Crazy social life has me nearly bankrupt. What do I do now?

Q Dear Gay Uncle,

I’ve been stupid. To keep up with a group of guys, I’ve got myself into debt. I’ve surrounded myself with designer clothes, extravagant luxuries, along with a car and home that I can barely afford to run let alone keep up with payments.

The last year has been a glossy range of extravagant parties, meals out, and exotic holidays. My Instagram feed looks amazing as I’ve constantly added glossy filtered to an inch of their life photos. But my finances are shot.

Last week my car got taken back, my landlord said she wouldn’t be renewing my lease due to the haphazard rent payments, and my credit card was declined and stopped. Everything has come to an abrupt halt.

I sat down yesterday and worked out what I’d spent, and I was horrified. I’ve spent more in a year than I did in the four years I spent at college. I do have a decent career and work promotions are on the horizon, which will mean more money. But, unless I move in with my mother and don’t go out at all for years, it’s going to takes around five years to pay it off.

I spoke to a friend and confessed what a predicament I was in, and he laughed it off. He then told the group I was hanging out with, and now they’re not returning calls or responding to me on social media.

I feel like I’m in a bad high school teen movie, but I’m nearly 30 and nearly bankrupt. What should I do?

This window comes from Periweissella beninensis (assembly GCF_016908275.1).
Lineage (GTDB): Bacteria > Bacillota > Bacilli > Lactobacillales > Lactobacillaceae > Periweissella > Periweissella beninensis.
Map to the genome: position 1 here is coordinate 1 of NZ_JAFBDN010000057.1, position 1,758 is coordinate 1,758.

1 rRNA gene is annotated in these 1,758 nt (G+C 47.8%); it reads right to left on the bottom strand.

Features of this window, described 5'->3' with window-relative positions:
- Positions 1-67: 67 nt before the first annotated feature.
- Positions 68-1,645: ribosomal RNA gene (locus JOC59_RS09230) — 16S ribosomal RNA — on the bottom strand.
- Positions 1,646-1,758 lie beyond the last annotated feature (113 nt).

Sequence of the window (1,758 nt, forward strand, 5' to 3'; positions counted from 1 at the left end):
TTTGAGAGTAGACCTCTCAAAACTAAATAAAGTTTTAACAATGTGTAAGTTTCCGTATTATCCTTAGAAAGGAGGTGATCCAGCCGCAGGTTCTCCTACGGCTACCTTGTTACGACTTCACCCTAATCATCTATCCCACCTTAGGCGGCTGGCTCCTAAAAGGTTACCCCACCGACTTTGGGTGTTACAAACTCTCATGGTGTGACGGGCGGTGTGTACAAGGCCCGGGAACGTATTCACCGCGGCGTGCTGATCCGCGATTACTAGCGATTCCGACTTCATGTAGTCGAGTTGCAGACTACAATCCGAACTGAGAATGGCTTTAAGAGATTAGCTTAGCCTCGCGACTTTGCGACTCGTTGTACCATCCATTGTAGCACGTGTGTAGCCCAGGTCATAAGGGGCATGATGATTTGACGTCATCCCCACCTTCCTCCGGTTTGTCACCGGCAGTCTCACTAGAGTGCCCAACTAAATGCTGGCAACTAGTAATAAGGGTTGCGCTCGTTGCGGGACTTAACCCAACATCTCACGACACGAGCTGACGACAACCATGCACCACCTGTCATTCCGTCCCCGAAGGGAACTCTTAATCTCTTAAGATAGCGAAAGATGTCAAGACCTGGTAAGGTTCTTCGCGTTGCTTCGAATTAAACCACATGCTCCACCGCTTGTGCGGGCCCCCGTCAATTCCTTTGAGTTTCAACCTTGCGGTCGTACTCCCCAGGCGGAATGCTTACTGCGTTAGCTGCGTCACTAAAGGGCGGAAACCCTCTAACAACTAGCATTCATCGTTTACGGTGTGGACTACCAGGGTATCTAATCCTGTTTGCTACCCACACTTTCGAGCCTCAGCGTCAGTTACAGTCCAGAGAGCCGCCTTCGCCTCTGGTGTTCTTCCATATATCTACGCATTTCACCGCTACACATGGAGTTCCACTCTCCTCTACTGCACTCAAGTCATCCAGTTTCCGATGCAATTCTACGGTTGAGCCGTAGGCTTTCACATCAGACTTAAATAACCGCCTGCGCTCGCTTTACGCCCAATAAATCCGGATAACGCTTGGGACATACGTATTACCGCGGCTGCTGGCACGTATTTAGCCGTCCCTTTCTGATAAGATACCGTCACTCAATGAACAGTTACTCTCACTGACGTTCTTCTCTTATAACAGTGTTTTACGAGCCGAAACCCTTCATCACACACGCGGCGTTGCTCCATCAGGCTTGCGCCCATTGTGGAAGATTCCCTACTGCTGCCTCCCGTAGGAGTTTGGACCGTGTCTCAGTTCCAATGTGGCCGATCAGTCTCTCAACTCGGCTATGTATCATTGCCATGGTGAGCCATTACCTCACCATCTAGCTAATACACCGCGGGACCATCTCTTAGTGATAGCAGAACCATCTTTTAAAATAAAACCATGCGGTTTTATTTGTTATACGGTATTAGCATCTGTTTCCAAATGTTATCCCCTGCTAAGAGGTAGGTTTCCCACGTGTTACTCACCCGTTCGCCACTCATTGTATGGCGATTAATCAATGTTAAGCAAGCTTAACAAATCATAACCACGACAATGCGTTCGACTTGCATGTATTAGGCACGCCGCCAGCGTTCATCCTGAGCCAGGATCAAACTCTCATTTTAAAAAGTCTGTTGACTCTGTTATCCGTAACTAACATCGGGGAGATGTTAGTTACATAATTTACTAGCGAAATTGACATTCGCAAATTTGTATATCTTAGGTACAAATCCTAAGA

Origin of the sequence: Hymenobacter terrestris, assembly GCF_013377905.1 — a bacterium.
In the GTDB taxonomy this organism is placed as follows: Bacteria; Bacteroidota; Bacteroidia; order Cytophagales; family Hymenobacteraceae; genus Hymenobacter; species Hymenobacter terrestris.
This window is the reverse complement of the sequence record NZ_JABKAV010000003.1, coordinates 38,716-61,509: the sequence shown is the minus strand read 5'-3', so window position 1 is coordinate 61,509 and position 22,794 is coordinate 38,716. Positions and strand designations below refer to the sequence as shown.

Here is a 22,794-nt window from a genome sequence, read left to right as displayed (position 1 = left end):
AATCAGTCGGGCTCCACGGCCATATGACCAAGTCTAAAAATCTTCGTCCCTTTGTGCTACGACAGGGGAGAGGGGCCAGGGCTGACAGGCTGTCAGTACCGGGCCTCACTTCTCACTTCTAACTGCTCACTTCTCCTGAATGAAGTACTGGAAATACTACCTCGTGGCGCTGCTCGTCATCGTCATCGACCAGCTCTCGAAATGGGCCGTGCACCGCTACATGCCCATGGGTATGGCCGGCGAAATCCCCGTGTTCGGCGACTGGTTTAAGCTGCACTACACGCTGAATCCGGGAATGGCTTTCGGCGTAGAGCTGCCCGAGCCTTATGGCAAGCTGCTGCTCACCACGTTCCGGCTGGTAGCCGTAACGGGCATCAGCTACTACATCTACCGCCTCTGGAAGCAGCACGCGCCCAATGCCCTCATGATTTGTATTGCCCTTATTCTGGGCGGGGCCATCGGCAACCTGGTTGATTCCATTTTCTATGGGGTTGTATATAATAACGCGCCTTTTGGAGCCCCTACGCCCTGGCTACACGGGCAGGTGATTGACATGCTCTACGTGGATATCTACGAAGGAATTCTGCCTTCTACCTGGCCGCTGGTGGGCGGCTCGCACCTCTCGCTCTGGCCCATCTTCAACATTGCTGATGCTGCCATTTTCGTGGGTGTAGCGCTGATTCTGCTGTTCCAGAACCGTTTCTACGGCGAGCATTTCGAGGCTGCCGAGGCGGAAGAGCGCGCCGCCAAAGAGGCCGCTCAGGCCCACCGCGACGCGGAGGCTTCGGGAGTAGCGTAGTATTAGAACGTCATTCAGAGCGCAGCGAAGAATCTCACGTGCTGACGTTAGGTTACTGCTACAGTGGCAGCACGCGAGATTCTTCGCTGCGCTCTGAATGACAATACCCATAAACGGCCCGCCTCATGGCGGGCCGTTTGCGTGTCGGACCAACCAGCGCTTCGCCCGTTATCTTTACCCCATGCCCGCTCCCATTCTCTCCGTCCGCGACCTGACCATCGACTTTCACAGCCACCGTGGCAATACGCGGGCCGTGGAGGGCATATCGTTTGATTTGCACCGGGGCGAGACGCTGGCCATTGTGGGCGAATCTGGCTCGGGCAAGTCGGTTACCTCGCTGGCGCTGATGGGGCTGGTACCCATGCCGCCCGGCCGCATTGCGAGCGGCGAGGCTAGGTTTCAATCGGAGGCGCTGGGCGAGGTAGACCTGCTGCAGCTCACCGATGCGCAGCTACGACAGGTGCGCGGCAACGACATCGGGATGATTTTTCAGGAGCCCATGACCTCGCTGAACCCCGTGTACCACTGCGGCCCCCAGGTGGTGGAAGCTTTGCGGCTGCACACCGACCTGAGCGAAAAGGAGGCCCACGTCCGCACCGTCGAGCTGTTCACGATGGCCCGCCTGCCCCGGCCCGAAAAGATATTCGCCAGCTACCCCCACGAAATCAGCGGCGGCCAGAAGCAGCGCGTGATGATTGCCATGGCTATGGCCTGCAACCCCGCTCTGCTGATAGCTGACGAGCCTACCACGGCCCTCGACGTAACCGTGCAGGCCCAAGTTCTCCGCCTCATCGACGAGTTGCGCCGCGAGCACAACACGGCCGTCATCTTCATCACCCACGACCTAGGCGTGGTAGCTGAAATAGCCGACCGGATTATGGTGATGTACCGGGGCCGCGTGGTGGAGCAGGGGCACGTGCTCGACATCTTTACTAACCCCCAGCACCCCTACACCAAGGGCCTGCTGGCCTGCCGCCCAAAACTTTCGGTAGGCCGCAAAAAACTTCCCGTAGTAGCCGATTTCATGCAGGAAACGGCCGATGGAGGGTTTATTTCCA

You’ve begun addressing the financial issue. It may take years, but you can do it. Life is about balancing life, needs, wants and desires. Sometimes life does have a blow out to extremes, and we have all made decisions that we’re not proud of.

As to your immediate situation, work out what’s needed, with the nuts and bolts of who’s owed what and where, and work through a payment plan. If you can return any of the items you’ve bought from the stores, then do so. With regards to your finances, many creditors would prefer a restructured payment plan rather than someone declaring themselves bankrupt and not getting anything back. Open up communications links with these creditors.

With regards to your friendship circle, maybe use this as an opportunity to re-evaluate if these people you hung around with were actual true friends or just casual acquaintances who were in it for what they could get.

Clarity is a good thing and sometimes the best outcomes can be built from a crisis situation.

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